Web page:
Betsy McKenzie has provided the world of legal blogging a fantastic service: she has compiled a definitive list of websites trashing Microsoft Word. Bill Gates's word processor probably delivers more anger in our verbally intense profession than any other computer application. Once upon a time I named the now-extinct Ms. Dewey "Microsoft's worst product ever." Check that. Ms. Dewey is dead; Word lingers on.
XML, by the way, is to HTML as messenger RNA is to DNA. The engine beneath the beautiful world of Web 2.0, extensible markup language is our friend. Microsoft Word is not. Deviant coding turns Word into the Natasha Henstridge of software. Who is Natasha Henstridge? You can be forgiven for forgetting her appearance in the 1995 film, Species:
That's right. Microsoft Word looks pretty from a distance. When you get close to her, you find out that she carries alien-corrupted DNA. Too late! She's already drilling a hole in your skull with her tongue.
Now that I have subjected you to old science fiction cinema that is as gory as it is bad, I owe you a MoneyLaw payoff. Here it is:
Microsoft Word, for all its horrors, prevails throughout the world of computing solely by virtue of its ubiquity. We use it because everyone else does. And even though it's bad, we keep using it because it would cost us too much to switch to smarter software, both in terms of having to buy the new stuff and in terms of losing touch with the people who stuck with Word.
To make the same point in fancy jargon of the sort that makes law review editors swoon: Nearly universal adoption of Microsoft Word confers upon this admittedly defective product a powerful network externality. The marketplace recognizes the defect, but switching costs obstruct the triumph of consumer choice. As a result, a technological lock-in secures Word's dominant market share, and any power that Microsoft enjoys over the power for word processing software arguably should be vulnerable to attack under, say, section 2 of the Sherman Antitrust Act.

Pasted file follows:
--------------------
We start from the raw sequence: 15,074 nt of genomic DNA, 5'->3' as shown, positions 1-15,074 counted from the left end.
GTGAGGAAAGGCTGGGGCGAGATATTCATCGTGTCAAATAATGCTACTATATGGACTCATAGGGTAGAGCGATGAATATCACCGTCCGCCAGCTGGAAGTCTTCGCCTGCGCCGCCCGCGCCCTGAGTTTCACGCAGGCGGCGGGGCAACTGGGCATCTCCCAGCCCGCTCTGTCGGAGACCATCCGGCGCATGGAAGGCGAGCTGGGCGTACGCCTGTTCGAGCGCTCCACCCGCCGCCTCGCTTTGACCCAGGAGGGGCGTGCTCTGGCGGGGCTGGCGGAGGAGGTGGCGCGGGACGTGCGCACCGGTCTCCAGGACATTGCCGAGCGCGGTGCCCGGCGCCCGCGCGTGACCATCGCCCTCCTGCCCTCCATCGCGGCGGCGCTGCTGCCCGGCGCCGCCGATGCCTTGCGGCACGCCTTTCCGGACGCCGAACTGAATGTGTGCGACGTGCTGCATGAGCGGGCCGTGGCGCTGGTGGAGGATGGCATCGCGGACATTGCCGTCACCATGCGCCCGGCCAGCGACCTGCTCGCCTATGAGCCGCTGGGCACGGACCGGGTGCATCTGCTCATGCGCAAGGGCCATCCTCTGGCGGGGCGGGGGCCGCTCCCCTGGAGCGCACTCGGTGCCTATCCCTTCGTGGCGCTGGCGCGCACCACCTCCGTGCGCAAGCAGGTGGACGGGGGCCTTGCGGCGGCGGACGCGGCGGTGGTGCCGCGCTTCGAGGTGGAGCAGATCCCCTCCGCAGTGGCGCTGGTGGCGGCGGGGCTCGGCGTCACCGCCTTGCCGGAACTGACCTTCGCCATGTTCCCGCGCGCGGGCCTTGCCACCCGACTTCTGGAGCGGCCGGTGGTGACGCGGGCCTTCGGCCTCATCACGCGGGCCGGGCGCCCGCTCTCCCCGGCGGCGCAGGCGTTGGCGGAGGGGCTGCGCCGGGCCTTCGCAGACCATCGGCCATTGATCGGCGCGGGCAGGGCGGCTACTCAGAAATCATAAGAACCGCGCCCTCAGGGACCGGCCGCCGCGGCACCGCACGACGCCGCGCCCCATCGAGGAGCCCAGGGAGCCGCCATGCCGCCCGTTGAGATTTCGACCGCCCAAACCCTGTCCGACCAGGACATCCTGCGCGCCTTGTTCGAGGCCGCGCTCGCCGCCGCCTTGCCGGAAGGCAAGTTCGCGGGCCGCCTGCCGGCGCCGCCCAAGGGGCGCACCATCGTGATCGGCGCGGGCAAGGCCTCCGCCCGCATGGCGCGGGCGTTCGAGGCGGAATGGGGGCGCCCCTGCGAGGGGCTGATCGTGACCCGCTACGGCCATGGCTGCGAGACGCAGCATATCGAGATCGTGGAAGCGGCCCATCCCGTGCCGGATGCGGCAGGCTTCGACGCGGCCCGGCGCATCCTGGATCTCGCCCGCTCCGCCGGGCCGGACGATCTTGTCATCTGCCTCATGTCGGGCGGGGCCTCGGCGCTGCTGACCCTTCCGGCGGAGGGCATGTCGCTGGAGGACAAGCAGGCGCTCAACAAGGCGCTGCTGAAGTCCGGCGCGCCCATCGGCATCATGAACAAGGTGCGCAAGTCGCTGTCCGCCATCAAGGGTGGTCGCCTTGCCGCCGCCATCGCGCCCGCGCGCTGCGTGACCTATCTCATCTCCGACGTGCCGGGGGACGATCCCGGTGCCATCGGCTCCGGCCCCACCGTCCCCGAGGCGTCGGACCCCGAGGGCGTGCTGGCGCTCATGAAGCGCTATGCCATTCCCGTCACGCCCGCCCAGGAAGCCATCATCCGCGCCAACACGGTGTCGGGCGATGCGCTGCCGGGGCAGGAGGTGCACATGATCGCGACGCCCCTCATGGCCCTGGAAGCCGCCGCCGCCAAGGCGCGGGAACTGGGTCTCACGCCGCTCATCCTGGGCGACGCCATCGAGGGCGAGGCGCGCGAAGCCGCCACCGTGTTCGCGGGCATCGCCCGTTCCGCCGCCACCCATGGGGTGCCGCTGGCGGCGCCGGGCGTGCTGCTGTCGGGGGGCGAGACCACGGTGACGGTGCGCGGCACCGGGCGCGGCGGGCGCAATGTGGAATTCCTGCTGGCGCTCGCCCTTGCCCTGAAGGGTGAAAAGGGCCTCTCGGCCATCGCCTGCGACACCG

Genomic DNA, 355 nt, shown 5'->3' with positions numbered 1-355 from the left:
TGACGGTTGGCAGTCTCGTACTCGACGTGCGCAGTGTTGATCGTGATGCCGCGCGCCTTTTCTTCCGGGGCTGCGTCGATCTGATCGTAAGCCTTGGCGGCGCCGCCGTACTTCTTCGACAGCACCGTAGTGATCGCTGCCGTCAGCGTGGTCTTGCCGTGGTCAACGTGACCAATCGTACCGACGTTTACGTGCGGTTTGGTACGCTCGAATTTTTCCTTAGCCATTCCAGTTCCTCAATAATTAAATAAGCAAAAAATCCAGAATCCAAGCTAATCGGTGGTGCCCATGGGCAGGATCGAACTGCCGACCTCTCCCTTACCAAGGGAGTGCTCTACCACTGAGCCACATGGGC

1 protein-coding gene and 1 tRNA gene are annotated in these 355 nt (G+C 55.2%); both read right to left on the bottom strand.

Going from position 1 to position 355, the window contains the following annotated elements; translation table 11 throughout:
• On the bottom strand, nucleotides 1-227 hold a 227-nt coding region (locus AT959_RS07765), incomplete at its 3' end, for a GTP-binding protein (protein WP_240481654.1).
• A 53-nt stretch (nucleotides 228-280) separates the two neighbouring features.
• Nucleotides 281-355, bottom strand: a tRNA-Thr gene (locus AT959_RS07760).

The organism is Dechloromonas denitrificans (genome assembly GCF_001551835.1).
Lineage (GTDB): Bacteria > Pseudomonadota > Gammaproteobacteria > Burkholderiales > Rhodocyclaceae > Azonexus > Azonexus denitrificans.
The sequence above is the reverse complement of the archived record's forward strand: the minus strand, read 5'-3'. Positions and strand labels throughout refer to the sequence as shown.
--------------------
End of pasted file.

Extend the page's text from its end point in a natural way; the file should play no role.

The world is filled with lock-ins of this sort. It isn't just technology. China clings to the horrifically misnamed Simplified Chinese writing system, and Japanese orthography still relies predominantly on kanji, even though both languages have homegrown phonetic writing systems. Some variant of the bopomofo phonetic alphabet can handle just about every Sino-Tibetan language; Hmong and Vietnamese got a little help from religiously inclined outsiders who adapted the Roman alphabet. Japanese has not one but two complete syllabaries: hiragana and katakana. At some point the Koreans overthrew the tyranny of Chinese-influenced ideograms once and for all, and as a result, to see a Korean word is to know instantly how to pronounce it.
Are there similar lock-ins in legal education? As Jeff Harrison has just discussed, perhaps teaching methods masquerading as "Socratic" number among them. Better yet, are there ways to defeat the truly debilitating lock-ins?
The example of Korean orthography is both instructive and inspiring. Lock-in is probably the way of the world; look at the number of people condemned for the foreseeable future to writing ideograms while perfectly workable phonetic alphabets and syllabaries are waiting in the wings. But the Hermit Kingdom did something truly transformative over the course of its linguistic history and adopted an ingenious, fully phonetic writing system not because of, but in spite of, the elite prestige that had accumulated in mastery of the old Chinese-influenced system of ideograms.
And that is why MoneyLaw, if it ever does decide to adopt an official east Asian language, will bypass Mandarin and Japanese in favor of Korean.